Little Shop of Engagement Horrors

It is no secret that employee engagement has become a vapor for most companies. The percentage of “engaged” employees has remained stable (and low) for well over 10 years. I’ve even suggested that maybe our 30%-ish engagement statistics represent the upper limit on engagement and trying to increase it above 30% is like trying to add a booster to the speed of light.

Or maybe engagement is more like Audry II from Little Shop of Horrors – always hungry – never sated – promising all your performance dreams will come true if you just install this system, recognize more, do pulse surveys. I know many companies who can attest they have thrown all kinds of time, talent and treasure at engagement with little change to show for it. They continue to shovel resources into the problem and the problem still screams FEED ME!

Sisyphean

Definition of Insanity

Lather, Rinse, Repeat

Groundhog Day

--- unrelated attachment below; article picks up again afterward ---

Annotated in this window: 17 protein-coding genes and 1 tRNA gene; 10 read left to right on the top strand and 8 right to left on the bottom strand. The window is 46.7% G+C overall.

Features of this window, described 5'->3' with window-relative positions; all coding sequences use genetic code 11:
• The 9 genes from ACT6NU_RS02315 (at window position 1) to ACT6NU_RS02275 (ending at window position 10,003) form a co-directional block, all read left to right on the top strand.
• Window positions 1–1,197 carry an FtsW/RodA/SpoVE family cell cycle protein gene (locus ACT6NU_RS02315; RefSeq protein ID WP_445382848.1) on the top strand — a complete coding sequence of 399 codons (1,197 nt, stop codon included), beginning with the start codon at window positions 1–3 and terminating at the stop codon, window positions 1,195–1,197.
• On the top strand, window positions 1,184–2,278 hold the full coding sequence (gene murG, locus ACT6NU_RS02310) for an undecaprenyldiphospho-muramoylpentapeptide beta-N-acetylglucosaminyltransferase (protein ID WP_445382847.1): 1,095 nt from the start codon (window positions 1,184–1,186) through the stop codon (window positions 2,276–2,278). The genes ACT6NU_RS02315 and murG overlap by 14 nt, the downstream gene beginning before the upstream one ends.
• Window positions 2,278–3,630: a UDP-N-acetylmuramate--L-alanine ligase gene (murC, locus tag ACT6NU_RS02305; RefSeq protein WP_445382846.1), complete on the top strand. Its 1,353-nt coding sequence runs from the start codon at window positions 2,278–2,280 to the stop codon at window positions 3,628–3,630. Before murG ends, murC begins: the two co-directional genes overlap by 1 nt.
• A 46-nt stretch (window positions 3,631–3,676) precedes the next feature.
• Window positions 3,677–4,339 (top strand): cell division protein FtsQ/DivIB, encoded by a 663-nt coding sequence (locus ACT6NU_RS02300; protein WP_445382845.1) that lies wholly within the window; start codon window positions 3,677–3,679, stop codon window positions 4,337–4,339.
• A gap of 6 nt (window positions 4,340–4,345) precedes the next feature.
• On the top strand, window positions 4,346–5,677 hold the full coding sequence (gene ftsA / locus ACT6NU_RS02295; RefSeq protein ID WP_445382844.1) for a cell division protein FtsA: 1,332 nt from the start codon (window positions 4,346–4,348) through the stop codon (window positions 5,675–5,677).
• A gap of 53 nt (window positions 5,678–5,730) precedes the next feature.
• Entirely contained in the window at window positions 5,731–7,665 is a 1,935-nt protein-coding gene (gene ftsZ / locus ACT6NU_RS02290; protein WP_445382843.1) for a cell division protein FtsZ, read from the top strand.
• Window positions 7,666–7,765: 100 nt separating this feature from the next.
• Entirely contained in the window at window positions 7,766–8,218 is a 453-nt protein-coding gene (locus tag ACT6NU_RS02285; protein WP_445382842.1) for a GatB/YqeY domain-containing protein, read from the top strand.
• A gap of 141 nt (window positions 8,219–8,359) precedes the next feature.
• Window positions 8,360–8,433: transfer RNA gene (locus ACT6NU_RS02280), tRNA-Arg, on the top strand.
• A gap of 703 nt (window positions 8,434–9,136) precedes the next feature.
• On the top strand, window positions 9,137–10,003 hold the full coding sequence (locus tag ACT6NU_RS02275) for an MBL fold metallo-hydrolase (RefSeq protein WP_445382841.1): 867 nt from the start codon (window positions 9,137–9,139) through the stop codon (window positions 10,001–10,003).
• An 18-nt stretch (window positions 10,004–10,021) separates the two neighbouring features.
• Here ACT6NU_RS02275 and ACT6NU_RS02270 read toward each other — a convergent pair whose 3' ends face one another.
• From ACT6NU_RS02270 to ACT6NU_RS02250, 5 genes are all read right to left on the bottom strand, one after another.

How many ways can I say we keep doing the same thing over and over with no real impact. I’ve been writing a blog on engagement for 10 years now and I can look at my posts in 2007 and they are duplicated today by the new crop of bloggers. There are no new ideas. And no new results.

I believe – and I’ve said it more times than I care to share – engagement is a human function and therefore requires human intervention. It is not a technology. It is not a survey. It is not an award.

It is a human being connecting with another human being around what is important to them.

And that, gentle reader, is the real and only function of management.

If your managers think they exist to plan, organize, staff, direct and control… get used to 30% engagement ratings. Forever.

 

If you want engagement your managers must engage.

Engagement is…

Engagement is personal, vulnerable, helping, caring, supportive, consistent, focused, involved.

Engagement requires emotion not electrons.

If you want greater engagement from your employees require greater engagement from your managers do not let them rely on the newest technology.

Make them rely on the oldest – a conversation.

 


 

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